Manager, Data capturer and Nursing Assistant. Qamata Health
Clinic serves 10 villages with a catchment area population of
5,532 and is 12 kms to the nearest hospital. It has a Clinic
Manager, Professional Nurse, Data capturer and Nursing
Assistant. Ntshingeni Health Clinic serves 4 villages with a
catchment area population of 3,958 and is 40 kms to the nearest
hospital. It has a Clinic Manager, Professional Nurse and Data
capturer.
C. mHealth4Afrika Research Focus
mHealth4Afrika (2016 – 2018) is a collaborative research
and innovation project, co-funded under Horizon 2020,
European Commission’s Research and Innovation Framework
Programme. It is focused on supporting Sustainable
Development Goal 3 and Horizon 2020 Societal challenges by
researching and evaluating the potential impact of co-designing
an open source, multilingual enabled mHealth platform to
support quality community-based healthcare delivery at clinic
level (semi-urban, rural and deep rural), based on end-user
requirements in Southern Africa (Malawi, South Africa), East
Africa (Kenya) & Horn of Africa (Ethiopia). It is researching
the impact on clinic level primary healthcare delivery of the
adoption and adaptation of a framework to support quality
maternal and newborn healthcare delivery in resource-
constrained clinics across Africa. The platform integrates:
electronic health records to store patient history, data collected
at clinic visits as well as associated tests and test results;
medical sensors to capture the results of a range of readings
(blood pressure, pulse and oxygen in blood, glucose,
temperature, haemoglobin); and analytical and visualisation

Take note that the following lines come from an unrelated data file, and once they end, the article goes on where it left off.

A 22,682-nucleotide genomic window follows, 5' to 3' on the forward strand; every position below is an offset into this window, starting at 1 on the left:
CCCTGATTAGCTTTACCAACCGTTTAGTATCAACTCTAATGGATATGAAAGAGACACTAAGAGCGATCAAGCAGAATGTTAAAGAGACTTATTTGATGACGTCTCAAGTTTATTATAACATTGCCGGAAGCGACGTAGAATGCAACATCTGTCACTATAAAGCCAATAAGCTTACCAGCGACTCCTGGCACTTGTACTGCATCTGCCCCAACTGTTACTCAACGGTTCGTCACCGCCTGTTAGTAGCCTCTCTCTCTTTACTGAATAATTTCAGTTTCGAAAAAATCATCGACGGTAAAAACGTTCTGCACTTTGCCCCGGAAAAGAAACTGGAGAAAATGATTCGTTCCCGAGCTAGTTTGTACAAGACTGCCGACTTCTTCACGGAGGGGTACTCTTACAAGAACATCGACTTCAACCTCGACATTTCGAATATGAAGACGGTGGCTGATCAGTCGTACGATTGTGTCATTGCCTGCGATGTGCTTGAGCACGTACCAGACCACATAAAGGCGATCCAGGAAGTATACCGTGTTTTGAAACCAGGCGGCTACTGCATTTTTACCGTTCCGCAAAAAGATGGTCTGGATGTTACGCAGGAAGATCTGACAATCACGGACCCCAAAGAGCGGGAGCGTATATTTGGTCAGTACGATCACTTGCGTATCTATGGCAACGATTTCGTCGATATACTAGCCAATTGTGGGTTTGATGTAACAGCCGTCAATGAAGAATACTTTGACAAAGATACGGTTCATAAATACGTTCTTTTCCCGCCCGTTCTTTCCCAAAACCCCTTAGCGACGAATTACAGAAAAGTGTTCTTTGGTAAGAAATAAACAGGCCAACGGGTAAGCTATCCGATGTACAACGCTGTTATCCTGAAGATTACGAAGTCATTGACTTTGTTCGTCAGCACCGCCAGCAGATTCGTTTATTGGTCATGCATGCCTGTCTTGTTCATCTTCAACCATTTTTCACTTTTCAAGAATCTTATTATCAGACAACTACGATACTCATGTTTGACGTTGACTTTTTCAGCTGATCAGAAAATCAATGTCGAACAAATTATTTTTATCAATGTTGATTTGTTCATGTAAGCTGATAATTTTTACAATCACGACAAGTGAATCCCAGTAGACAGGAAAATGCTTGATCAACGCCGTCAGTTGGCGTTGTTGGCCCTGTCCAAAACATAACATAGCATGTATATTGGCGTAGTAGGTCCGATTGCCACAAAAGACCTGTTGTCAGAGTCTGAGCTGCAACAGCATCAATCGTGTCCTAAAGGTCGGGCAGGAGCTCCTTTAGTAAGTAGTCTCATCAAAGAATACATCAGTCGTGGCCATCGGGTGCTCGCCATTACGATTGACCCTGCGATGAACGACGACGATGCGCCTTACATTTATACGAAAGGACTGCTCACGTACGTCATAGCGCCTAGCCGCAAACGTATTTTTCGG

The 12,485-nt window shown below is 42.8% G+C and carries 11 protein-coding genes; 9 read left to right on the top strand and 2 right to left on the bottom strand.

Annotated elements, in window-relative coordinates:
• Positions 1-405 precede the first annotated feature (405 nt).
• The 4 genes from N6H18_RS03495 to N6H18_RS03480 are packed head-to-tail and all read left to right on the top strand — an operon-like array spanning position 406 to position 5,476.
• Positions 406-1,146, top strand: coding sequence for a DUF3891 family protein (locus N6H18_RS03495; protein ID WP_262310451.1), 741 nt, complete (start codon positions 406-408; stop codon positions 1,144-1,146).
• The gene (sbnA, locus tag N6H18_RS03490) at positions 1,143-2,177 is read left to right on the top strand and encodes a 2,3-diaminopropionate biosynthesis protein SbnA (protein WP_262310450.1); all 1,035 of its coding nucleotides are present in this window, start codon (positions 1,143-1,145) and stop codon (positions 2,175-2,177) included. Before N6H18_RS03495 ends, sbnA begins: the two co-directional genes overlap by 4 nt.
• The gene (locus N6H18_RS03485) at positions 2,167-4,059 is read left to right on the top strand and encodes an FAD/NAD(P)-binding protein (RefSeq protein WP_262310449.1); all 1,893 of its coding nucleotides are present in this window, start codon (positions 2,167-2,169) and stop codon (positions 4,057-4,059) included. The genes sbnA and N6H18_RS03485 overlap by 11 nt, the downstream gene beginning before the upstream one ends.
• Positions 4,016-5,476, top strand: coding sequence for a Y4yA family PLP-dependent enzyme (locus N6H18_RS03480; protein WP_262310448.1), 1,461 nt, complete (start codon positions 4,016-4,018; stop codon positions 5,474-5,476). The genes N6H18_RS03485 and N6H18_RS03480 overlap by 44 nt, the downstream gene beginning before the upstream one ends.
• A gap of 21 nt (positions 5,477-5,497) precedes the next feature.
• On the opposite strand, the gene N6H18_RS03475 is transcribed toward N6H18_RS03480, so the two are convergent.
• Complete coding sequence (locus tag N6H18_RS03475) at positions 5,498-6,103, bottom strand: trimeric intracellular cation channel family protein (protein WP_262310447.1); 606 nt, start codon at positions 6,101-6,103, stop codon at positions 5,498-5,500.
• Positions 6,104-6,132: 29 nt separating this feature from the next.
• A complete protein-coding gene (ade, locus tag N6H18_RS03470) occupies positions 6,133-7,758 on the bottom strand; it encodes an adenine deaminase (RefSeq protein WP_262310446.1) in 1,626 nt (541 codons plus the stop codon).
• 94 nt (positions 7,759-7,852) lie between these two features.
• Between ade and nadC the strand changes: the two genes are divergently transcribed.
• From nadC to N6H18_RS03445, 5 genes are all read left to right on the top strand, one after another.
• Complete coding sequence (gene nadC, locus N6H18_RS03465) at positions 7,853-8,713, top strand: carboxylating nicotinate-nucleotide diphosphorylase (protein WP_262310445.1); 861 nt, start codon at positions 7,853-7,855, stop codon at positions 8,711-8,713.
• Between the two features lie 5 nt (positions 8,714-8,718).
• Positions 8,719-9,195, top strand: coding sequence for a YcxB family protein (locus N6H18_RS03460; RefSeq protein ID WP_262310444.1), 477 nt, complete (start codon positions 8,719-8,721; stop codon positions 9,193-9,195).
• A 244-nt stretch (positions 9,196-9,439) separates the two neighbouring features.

tools to facilitate interpretation and monitoring of the patient
results.
The overall objectives include to:
 research end-user community requirements for rural and
deep rural communities in developing country contexts;
 research and evaluate the challenges and potential benefits
associated with co-designing a common multilingual
patient record framework and integrate readings and
clinical data from tablets and medical sensors used at the
point of care;
 train healthcare workers in urban, rural and deep rural
clinics on the coordinated, integrated use of medical
sensors, patient records and mobile user interfaces to
support more efficient, high quality healthcare delivery in
resource constrained environments and
 pilot the integrated solution in semi-urban, rural and deep
rural health clinics in Southern Africa (Malawi and South
Africa), East Africa (Kenya) and Horn of Africa (Ethiopia)
to assess usability and user acceptance and modifications
required to facilitate wider adoption at national and
regional level.
As part of the co-design methodology, an extensive
consultation was undertaken with key stakeholders at national
level in Ethiopia, Malawi, Kenya and South Africa between
October 2015 and January 2016 to inform the needs
requirements and carry out a base line study. Leveraging a mix
of semi-structured interviews, focus groups and analysis of
national protocols, an analysis of the patient record system,
user interface, sensor, linguistic, work progress, privacy and